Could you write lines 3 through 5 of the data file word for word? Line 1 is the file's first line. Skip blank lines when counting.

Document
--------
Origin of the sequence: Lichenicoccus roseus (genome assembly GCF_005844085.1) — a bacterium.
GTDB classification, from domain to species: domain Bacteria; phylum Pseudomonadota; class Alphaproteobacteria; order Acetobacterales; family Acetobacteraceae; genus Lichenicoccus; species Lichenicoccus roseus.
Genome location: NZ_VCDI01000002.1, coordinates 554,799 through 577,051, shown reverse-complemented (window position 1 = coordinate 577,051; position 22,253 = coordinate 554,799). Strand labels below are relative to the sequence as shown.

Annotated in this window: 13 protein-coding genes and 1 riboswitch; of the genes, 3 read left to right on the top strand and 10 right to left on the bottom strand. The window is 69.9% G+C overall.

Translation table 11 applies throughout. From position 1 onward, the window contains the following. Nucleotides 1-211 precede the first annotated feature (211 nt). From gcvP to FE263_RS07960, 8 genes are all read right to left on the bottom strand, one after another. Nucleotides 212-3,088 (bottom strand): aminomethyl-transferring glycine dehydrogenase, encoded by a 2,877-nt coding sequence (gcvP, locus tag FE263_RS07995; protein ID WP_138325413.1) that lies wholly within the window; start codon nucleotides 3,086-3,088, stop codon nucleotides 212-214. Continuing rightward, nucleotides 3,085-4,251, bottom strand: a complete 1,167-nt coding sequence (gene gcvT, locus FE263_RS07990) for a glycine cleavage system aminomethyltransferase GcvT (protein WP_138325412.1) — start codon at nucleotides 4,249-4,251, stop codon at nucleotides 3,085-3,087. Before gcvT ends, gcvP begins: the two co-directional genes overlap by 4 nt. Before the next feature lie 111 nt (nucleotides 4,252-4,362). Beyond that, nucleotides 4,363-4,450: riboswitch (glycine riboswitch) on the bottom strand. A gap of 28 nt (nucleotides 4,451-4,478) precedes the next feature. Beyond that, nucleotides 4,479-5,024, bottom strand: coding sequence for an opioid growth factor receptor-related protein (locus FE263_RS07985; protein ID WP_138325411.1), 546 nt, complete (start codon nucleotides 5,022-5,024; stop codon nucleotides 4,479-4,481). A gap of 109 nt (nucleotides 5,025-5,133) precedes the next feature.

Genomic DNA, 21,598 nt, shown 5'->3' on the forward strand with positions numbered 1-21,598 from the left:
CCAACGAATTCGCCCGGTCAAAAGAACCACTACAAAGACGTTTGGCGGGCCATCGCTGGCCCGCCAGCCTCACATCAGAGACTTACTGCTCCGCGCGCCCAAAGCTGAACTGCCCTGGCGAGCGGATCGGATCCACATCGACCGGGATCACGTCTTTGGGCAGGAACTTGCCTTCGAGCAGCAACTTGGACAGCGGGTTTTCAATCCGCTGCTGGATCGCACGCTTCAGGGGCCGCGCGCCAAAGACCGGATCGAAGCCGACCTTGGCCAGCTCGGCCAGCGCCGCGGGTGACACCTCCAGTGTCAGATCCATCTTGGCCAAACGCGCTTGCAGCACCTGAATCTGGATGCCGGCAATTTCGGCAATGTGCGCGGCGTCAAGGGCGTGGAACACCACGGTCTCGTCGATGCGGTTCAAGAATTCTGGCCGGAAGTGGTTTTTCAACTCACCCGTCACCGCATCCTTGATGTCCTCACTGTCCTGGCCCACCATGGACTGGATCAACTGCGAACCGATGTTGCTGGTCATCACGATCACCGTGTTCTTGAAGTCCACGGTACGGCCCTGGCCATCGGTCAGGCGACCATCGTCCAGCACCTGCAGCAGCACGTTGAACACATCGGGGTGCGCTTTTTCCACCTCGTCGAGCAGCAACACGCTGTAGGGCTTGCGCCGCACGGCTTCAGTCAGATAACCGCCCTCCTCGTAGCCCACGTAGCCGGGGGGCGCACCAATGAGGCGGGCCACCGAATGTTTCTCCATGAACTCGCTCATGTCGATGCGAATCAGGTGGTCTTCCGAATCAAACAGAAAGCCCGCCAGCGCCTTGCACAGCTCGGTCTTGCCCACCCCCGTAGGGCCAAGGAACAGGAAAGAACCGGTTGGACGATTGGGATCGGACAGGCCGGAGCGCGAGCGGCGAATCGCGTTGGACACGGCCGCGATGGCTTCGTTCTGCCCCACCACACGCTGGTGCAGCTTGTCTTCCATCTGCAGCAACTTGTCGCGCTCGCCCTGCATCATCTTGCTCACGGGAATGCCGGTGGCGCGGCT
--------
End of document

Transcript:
Genome location: NZ_VCDI01000002.1, coordinates 554,799 through 577,051, shown reverse-complemented (window position 1 = coordinate 577,051; position 22,253 = coordinate 554,799). Strand labels below are relative to the sequence as shown.

Annotated in this window: 13 protein-coding genes and 1 riboswitch; of the genes, 3 read left to right on the top strand and 10 right to left on the bottom strand. The window is 69.9% G+C overall.

Translation table 11 applies throughout. From position 1 onward, the window contains the following. Nucleotides 1-211 precede the first annotated feature (211 nt). From gcvP to FE263_RS07960, 8 genes are all read right to left on the bottom strand, one after another. Nucleotides 212-3,088 (bottom strand): aminomethyl-transferring glycine dehydrogenase, encoded by a 2,877-nt coding sequence (gcvP, locus tag FE263_RS07995; protein ID WP_138325413.1) that lies wholly within the window; start codon nucleotides 3,086-3,088, stop codon nucleotides 212-214. Continuing rightward, nucleotides 3,085-4,251, bottom strand: a complete 1,167-nt coding sequence (gene gcvT, locus FE263_RS07990) for a glycine cleavage system aminomethyltransferase GcvT (protein WP_138325412.1) — start codon at nucleotides 4,249-4,251, stop codon at nucleotides 3,085-3,087. Before gcvT ends, gcvP begins: the two co-directional genes overlap by 4 nt. Before the next feature lie 111 nt (nucleotides 4,252-4,362). Beyond that, nucleotides 4,363-4,450: riboswitch (glycine riboswitch) on the bottom strand. A gap of 28 nt (nucleotides 4,451-4,478) precedes the next feature. Beyond that, nucleotides 4,479-5,024, bottom strand: coding sequence for an opioid growth factor receptor-related protein (locus FE263_RS07985; protein ID WP_138325411.1), 546 nt, complete (start codon nucleotides 5,022-5,024; stop codon nucleotides 4,479-4,481). A gap of 109 nt (nucleotides 5,025-5,133) precedes the next feature.